Sandra Yagi - Goliath Tigerwasp


Watercolor and ink on moleskin watercolor paper // 11.25 x 15.25 

Sandra Yagi created this piece for Antler Gallery's annual show "Unnatural Histories" in 2016.

Goliath Tigerwasp 

This is a hybrid of a goliath tigerish and yellow jacket wasp.  It inhabited the fields and meadows that lay near stagnant ponds in the unexplored and verdant land known as Jamata and the nearby island Tuzan.   The creature  was fully described by the naturalist of the Armistead Expedition, which set sail in 1779 from London.  Jamata was rumored to lie in the western Pacific Ocean, west of the Vanuatu Islands and due south of the Solomon Islands.  The Armistead Expedition was charged with confirming that Jamata did indeed exist, and to catalog its topography, people, flora and fauna.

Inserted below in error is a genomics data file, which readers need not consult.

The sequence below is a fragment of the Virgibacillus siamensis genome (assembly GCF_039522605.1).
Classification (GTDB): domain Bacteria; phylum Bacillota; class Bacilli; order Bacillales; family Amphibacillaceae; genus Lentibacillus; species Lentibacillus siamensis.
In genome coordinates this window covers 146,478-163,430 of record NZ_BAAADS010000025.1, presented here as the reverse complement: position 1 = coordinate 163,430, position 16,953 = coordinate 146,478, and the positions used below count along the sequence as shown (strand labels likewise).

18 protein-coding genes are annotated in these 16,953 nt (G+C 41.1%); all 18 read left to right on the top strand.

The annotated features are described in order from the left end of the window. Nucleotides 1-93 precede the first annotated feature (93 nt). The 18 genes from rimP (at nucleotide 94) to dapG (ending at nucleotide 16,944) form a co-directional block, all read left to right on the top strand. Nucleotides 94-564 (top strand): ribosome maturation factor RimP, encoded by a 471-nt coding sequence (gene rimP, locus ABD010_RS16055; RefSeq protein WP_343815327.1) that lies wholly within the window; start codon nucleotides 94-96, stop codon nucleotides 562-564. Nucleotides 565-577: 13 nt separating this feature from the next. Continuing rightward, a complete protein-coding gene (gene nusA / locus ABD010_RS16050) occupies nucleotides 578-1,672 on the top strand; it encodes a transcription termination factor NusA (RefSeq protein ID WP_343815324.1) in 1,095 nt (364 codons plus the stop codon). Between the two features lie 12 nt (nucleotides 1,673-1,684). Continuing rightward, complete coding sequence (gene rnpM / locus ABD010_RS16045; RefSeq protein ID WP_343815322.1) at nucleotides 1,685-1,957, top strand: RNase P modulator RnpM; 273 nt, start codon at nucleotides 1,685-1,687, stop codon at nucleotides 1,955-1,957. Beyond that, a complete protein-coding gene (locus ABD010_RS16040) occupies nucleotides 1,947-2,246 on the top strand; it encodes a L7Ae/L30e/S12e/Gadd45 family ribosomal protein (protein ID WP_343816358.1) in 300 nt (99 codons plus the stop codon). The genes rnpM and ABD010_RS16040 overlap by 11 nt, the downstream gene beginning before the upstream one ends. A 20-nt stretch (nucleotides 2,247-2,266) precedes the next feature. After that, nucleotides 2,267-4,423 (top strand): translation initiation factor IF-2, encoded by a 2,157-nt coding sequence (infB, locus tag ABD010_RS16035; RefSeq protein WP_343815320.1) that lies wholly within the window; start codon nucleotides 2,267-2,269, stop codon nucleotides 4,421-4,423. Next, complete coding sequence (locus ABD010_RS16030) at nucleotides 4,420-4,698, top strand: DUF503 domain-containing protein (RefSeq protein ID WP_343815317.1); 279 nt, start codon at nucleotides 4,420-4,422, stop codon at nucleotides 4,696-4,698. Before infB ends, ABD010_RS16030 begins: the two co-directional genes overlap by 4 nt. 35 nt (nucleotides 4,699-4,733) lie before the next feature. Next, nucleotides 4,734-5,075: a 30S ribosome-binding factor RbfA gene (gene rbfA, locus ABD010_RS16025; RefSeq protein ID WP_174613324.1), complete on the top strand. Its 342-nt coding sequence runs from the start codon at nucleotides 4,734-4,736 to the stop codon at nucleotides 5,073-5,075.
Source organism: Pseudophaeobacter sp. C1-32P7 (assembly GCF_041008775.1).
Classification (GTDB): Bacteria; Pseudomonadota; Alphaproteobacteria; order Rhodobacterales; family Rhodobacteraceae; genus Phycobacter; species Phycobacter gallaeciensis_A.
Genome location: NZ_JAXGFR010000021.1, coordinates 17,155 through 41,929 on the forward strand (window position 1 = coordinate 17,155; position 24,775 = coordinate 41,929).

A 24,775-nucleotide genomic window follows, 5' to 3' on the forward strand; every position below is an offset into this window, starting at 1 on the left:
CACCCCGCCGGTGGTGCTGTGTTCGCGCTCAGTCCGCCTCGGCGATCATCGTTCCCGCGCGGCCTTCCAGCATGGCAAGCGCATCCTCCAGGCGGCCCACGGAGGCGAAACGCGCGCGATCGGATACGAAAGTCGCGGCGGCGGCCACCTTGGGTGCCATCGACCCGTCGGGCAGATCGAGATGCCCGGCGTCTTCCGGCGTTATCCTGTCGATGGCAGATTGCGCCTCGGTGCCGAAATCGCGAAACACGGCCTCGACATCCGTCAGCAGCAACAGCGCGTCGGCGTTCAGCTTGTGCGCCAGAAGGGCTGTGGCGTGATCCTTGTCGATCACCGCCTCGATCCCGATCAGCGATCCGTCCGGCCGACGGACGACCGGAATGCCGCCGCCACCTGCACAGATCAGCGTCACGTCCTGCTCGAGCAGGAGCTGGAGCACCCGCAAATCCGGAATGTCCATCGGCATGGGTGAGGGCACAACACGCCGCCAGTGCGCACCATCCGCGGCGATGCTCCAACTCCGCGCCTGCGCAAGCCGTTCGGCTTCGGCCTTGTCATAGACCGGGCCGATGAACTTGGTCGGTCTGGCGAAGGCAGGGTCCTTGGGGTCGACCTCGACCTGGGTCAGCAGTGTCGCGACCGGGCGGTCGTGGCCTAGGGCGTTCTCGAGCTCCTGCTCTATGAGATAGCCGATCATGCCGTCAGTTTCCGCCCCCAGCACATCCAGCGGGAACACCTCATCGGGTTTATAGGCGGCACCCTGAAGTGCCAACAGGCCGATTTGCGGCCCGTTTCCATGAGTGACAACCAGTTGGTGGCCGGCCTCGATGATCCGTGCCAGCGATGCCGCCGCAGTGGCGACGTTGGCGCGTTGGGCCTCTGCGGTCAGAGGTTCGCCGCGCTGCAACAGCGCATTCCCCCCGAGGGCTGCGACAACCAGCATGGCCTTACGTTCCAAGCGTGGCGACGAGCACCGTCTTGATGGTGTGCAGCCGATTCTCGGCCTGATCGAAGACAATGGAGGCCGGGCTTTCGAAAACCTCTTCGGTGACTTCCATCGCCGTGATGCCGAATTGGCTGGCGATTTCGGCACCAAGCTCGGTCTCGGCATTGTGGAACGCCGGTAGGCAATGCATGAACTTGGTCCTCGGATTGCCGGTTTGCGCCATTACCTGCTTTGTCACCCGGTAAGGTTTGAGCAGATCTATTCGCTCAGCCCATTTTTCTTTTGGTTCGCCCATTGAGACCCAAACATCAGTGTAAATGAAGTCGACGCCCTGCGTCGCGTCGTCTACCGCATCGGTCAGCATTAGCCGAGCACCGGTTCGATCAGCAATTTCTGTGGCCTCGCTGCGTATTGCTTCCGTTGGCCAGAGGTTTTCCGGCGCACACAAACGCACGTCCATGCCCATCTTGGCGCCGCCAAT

This fierce wasp is extremely aggressive and has a powerful sting that is often repeated.  It lives in small colonies, centered around an egg laying queen.  They build a nest using wood pulp shaped into hexagonal cells by worker females.  The larvae are fed a diet of large insects, small fish, tadpoles, small snakes and other invertebrates.  The indigenous people use the venom in small oral doses as a relaxant.  It has few enemies, though there is an anteater that is capable of devouring the grubs and resisting the stings of the adults.

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